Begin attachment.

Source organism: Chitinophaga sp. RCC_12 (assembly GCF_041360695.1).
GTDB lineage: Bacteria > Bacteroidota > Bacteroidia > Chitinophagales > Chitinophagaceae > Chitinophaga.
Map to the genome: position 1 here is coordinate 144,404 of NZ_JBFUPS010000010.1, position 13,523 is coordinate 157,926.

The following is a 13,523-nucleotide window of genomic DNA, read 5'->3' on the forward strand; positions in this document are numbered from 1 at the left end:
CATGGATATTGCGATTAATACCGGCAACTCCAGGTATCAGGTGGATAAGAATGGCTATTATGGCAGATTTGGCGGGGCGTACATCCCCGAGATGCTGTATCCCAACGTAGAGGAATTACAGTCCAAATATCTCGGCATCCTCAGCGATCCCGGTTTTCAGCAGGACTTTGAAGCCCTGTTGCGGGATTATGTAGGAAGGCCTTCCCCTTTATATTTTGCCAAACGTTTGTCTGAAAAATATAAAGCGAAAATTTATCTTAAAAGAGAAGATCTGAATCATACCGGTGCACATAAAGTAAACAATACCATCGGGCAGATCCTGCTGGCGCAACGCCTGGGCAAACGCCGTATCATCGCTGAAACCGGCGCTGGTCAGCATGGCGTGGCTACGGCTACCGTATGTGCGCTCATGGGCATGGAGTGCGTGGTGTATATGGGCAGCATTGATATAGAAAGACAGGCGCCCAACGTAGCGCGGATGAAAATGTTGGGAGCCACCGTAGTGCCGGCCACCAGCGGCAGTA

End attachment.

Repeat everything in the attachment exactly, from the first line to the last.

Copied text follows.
Source organism: Chitinophaga sp. RCC_12 (assembly GCF_041360695.1).
GTDB lineage: Bacteria > Bacteroidota > Bacteroidia > Chitinophagales > Chitinophagaceae > Chitinophaga.
Map to the genome: position 1 here is coordinate 144,404 of NZ_JBFUPS010000010.1, position 13,523 is coordinate 157,926.

The following is a 13,523-nucleotide window of genomic DNA, read 5'->3' on the forward strand; positions in this document are numbered from 1 at the left end:
CATGGATATTGCGATTAATACCGGCAACTCCAGGTATCAGGTGGATAAGAATGGCTATTATGGCAGATTTGGCGGGGCGTACATCCCCGAGATGCTGTATCCCAACGTAGAGGAATTACAGTCCAAATATCTCGGCATCCTCAGCGATCCCGGTTTTCAGCAGGACTTTGAAGCCCTGTTGCGGGATTATGTAGGAAGGCCTTCCCCTTTATATTTTGCCAAACGTTTGTCTGAAAAATATAAAGCGAAAATTTATCTTAAAAGAGAAGATCTGAATCATACCGGTGCACATAAAGTAAACAATACCATCGGGCAGATCCTGCTGGCGCAACGCCTGGGCAAACGCCGTATCATCGCTGAAACCGGCGCTGGTCAGCATGGCGTGGCTACGGCTACCGTATGTGCGCTCATGGGCATGGAGTGCGTGGTGTATATGGGCAGCATTGATATAGAAAGACAGGCGCCCAACGTAGCGCGGATGAAAATGTTGGGAGCCACCGTAGTGCCGGCCACCAGCGGCAGTA